The oldest and largest Latino Civil Rights group in America formally announced, on April 25 at a reception in the rotunda of City Hall, that it was coming to Milwaukee this summer to hold its National Convention – coinciding with the organization’s 90th anniversary.

The League of United Latin American Citizens (LULAC) will host their 2019 National Convention “Movimiento LULAC: 90 Years of Building Power & Transforming Communities Across America!” from July 10 to 13 at the Wisconsin Convention Center in downtown.

Members of the national leadership team and local officials spoke during the City Hall gathering, about the importance of this year’s convention ahead of the 2020 general election and its economic impact on Milwaukee.

“A wise man once said that the arc of history bends towards justice. But not by itself it doesn’t, or left to its own devices. This arc does not bend of its own accord or just by chance,” said José Pérez, Milwaukee’s 12th District Alderman. “It’s been bent by the unrelenting efforts of those committed to living life in a way that’s mindful, and prepares a better way for the generations that come behind them. LULAC can be rightly said to work for bending this arc. It has been on the side of justice and has a long history of doing that work in Milwaukee.”

The 2019 National Convention will focus on topics like immigration, entrepreneurship, veterans affairs, education, and other issues facing the Latino community. Leaders stated that the event comes at a critical time, ahead of the 2020 census and election.

“Let me be clear why we are here. Wisconsin is a swing state. Wisconsin is a state with a growing Latino population, and a growing part of America in terms of diversity. And the state’s future prosperity is connected to the health of our community,” said Domingo Garcia, National President of LULAC. ”So I ask the Trump Administration, when are you going to pass a comprehensive immigration reform bill that will allow DREAMers to achieve the American dream? What are you going to do about the humanitarian crisis on the border? When are you going to stop taking children from their mothers and putting them in cages?”

As a volunteer-based organization, LULAC’s mission has been to empower Hispanic Americans and help build strong Latino communities, much like the NAACP does for the nation’s black population. Headquartered in Washington DC with 1,000 councils around the United States and Puerto Rico, LULAC’s programs, services, and advocacy address the most important issues for Latinos.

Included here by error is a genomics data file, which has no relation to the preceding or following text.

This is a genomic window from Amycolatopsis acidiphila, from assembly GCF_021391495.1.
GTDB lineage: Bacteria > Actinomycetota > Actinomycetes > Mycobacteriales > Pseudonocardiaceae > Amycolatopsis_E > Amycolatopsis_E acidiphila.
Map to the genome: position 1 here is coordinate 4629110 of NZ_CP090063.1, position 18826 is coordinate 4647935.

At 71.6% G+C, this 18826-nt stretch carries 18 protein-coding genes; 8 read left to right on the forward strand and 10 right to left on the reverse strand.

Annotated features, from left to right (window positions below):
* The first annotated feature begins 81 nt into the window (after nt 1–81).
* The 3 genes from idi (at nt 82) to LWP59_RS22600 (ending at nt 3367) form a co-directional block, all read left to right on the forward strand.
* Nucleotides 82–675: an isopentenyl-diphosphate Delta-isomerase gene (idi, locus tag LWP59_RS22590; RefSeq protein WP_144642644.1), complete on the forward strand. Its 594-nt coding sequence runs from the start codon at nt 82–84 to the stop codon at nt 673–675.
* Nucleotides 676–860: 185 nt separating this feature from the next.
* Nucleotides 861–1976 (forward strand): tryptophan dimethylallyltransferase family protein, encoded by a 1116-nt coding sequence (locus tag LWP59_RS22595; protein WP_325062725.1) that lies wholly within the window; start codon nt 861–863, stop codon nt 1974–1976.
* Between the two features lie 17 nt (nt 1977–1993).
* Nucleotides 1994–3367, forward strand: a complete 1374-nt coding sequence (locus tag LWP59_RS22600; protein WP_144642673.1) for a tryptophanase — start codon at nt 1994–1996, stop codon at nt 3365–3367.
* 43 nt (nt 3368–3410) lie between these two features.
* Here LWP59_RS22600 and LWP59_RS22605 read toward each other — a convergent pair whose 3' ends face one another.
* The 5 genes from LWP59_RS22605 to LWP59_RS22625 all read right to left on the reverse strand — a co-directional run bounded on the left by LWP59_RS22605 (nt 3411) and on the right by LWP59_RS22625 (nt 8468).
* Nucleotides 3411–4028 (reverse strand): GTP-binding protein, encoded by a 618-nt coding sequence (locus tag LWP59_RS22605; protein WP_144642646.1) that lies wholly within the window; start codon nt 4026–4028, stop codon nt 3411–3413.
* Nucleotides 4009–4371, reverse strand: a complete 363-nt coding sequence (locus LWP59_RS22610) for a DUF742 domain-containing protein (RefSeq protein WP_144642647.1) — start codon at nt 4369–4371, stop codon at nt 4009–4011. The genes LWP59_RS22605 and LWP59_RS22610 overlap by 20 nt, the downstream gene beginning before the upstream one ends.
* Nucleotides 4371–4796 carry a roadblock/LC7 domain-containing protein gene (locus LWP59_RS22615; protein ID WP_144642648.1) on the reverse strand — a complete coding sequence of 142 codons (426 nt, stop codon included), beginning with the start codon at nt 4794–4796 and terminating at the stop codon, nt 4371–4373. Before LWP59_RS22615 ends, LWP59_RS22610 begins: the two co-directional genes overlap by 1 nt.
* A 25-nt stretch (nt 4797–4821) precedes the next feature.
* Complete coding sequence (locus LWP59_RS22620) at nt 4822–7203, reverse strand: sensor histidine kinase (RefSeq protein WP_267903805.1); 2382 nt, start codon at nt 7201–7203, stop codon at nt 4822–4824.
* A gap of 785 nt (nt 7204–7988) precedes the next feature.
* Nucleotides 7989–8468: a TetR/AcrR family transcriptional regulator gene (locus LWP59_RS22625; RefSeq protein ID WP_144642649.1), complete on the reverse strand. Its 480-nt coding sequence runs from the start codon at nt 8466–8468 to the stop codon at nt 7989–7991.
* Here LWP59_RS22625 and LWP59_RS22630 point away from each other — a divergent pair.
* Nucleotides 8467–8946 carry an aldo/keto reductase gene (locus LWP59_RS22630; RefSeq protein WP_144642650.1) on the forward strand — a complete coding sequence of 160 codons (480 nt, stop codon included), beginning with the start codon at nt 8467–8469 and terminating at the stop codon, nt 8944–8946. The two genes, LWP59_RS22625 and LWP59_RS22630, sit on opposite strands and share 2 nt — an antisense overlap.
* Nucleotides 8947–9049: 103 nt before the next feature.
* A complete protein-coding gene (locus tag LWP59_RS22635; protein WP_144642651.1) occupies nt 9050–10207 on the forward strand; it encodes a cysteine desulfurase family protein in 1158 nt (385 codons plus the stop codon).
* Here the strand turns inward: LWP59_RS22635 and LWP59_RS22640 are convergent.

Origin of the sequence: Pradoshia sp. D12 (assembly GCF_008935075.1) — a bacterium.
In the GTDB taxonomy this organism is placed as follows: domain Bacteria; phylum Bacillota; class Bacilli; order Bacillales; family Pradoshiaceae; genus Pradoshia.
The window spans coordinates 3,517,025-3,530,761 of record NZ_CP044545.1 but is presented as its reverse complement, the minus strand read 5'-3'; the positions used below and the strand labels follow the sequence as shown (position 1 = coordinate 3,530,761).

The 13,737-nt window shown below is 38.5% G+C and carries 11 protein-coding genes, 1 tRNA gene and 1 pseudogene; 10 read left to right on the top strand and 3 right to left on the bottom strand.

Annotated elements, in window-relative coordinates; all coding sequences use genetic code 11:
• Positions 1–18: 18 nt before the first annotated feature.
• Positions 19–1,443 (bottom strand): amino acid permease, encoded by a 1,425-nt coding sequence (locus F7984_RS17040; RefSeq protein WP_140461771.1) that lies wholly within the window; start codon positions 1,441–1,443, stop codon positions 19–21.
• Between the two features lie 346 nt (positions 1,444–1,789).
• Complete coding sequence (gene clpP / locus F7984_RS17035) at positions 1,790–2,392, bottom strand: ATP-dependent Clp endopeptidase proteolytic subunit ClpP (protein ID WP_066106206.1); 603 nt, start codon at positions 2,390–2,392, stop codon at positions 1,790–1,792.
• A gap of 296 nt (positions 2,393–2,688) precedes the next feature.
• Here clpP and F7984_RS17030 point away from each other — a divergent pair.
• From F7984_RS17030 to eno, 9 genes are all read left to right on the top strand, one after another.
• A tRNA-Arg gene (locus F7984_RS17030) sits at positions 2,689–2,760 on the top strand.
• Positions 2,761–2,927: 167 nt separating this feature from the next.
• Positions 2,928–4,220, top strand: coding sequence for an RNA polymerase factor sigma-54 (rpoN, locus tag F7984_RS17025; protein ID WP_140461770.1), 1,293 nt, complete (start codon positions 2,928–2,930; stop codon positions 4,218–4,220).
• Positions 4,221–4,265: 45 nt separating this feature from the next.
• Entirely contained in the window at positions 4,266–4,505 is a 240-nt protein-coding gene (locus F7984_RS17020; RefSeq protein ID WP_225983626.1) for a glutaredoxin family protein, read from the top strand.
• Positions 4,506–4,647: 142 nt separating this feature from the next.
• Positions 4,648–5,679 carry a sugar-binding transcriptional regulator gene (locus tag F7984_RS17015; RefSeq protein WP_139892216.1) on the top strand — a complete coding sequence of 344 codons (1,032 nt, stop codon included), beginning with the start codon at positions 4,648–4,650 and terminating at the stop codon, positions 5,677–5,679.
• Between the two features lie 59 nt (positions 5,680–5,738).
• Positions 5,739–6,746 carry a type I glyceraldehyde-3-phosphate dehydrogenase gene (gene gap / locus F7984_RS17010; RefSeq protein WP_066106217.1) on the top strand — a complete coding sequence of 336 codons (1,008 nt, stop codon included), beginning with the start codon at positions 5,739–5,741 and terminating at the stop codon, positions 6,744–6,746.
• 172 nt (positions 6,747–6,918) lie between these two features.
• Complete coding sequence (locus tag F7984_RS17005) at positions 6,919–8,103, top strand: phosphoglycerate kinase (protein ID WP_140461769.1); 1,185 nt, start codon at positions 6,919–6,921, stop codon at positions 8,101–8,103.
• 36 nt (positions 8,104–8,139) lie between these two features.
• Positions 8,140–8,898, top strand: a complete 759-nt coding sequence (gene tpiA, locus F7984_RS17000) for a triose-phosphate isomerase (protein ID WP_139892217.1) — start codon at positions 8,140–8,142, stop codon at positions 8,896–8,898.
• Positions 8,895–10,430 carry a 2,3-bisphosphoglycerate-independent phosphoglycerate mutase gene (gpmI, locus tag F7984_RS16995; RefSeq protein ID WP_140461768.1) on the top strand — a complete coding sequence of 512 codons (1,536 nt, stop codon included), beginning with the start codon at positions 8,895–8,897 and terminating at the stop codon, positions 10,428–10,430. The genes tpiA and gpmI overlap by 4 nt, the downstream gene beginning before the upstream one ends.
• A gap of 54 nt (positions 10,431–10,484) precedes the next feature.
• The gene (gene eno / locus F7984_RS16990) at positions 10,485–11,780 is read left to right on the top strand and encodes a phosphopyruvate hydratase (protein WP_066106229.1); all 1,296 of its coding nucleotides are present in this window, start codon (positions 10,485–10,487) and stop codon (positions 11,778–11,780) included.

“This is an opportunity for residents to showcase our great city and build transformational national relationships. LULAC exemplifies what communities of color can accomplish for ourselves when we collaborate,” said Ashanti Hamilton, President of the Milwaukee Common Council. “LULAC has shown since its inception that we achieve the change we seek when we work together. Black and brown communities have aligned priorities and we must be strong allies if we want to advance the solutions of our shared objectives, especially in Milwaukee as minority-majority city.

The 2019 National Convention co-chairs are Lupe Martinez, president and CEO of United Migrant Opportunity Services (UMOS); State Representative JoCasta Zamarripa; and Dr. Arturo Martinez, Associate Dean for MATC. Tammy L. Rivera, Executive Director of the Southside Organizing Committee, said that efforts from many local Latino-owned businesses and community groups were vital to support this year’s convention.

“We are extremely excited to mark this moment in our history with this year’s national convention and expo in the great city of Milwaukee, a long and dear friend of LULAC,” said Sindy Benavides, CEO of LULAC. “This community reflects the strides that are being made when people are willing to come together to embrace diversity, inclusiveness and the many potential synergies these can generate for the future.”

The League of United Latin American Citizens (LULAC) was founded in 1929 in Texas to serve as an advocate for the Constitutionally-guaranteed rights and freedoms of Latinos in the United States. It also encourages civic participation as a duty for Latinos in their local communities, especially in the areas of public education, job opportunities, economic advancement, and access to housing and health care. Other issues have been added to LULAC’s core mission, including advocating for seniors and military veterans, seeking equity for women in the workplace, and championing the rights of the LGBTQ community.

The LULAC event is also an important economic opportunity for Milwaukee, and is seen as test for how the city will manage the DNC visit a year later. It also affords leaders the chance to show the nation what governance with integrity and shared respect looks like. The convention will also signal LULAC’s official start for defensive preparations regarding the 2020 U.S. Census. Under the direction of the Trump Administration, the process has aimed to punish the Latino community by undercounting the population’s representation or questioning citizenship as a method to instill fear.

“The positive increase of the Latino population in Milwaukee, since basically the 2000s, has fueled the population growth for the city. That brings an amazing group of people who love this community, and care for it, and want this community to prosper,” said Mayor Tom Barrett, Mayor of the City of Milwaukee. “We want to have jobs for people so they can support their families, and that’s a big part of what this convention is all about. Because LULAC understands the importance of education and good jobs, and not having a federal government that is only focused to divide us.”

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Lee Matz